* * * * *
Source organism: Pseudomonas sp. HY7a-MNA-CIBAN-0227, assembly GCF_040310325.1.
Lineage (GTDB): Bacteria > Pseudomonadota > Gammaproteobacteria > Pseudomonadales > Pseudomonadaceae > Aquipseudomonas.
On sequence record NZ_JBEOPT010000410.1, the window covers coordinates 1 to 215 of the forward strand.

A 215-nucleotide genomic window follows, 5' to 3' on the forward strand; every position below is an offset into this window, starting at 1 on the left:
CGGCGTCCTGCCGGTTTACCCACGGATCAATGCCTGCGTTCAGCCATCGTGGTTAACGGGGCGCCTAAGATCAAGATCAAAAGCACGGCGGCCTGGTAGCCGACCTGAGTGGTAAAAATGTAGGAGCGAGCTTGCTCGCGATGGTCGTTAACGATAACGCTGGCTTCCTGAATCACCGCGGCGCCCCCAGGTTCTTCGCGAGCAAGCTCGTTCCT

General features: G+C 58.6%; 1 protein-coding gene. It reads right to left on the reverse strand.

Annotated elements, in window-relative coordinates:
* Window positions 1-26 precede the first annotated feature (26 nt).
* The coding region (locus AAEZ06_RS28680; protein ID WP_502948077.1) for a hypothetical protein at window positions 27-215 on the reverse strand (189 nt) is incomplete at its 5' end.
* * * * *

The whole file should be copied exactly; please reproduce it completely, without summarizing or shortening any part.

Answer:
Source organism: Pseudomonas sp. HY7a-MNA-CIBAN-0227, assembly GCF_040310325.1.
Lineage (GTDB): Bacteria > Pseudomonadota > Gammaproteobacteria > Pseudomonadales > Pseudomonadaceae > Aquipseudomonas.
On sequence record NZ_JBEOPT010000410.1, the window covers coordinates 1 to 215 of the forward strand.

A 215-nucleotide genomic window follows, 5' to 3' on the forward strand; every position below is an offset into this window, starting at 1 on the left:
CGGCGTCCTGCCGGTTTACCCACGGATCAATGCCTGCGTTCAGCCATCGTGGTTAACGGGGCGCCTAAGATCAAGATCAAAAGCACGGCGGCCTGGTAGCCGACCTGAGTGGTAAAAATGTAGGAGCGAGCTTGCTCGCGATGGTCGTTAACGATAACGCTGGCTTCCTGAATCACCGCGGCGCCCCCAGGTTCTTCGCGAGCAAGCTCGTTCCT

General features: G+C 58.6%; 1 protein-coding gene. It reads right to left on the reverse strand.

Annotated elements, in window-relative coordinates:
* Window positions 1-26 precede the first annotated feature (26 nt).
* The coding region (locus AAEZ06_RS28680; protein ID WP_502948077.1) for a hypothetical protein at window positions 27-215 on the reverse strand (189 nt) is incomplete at its 5' end.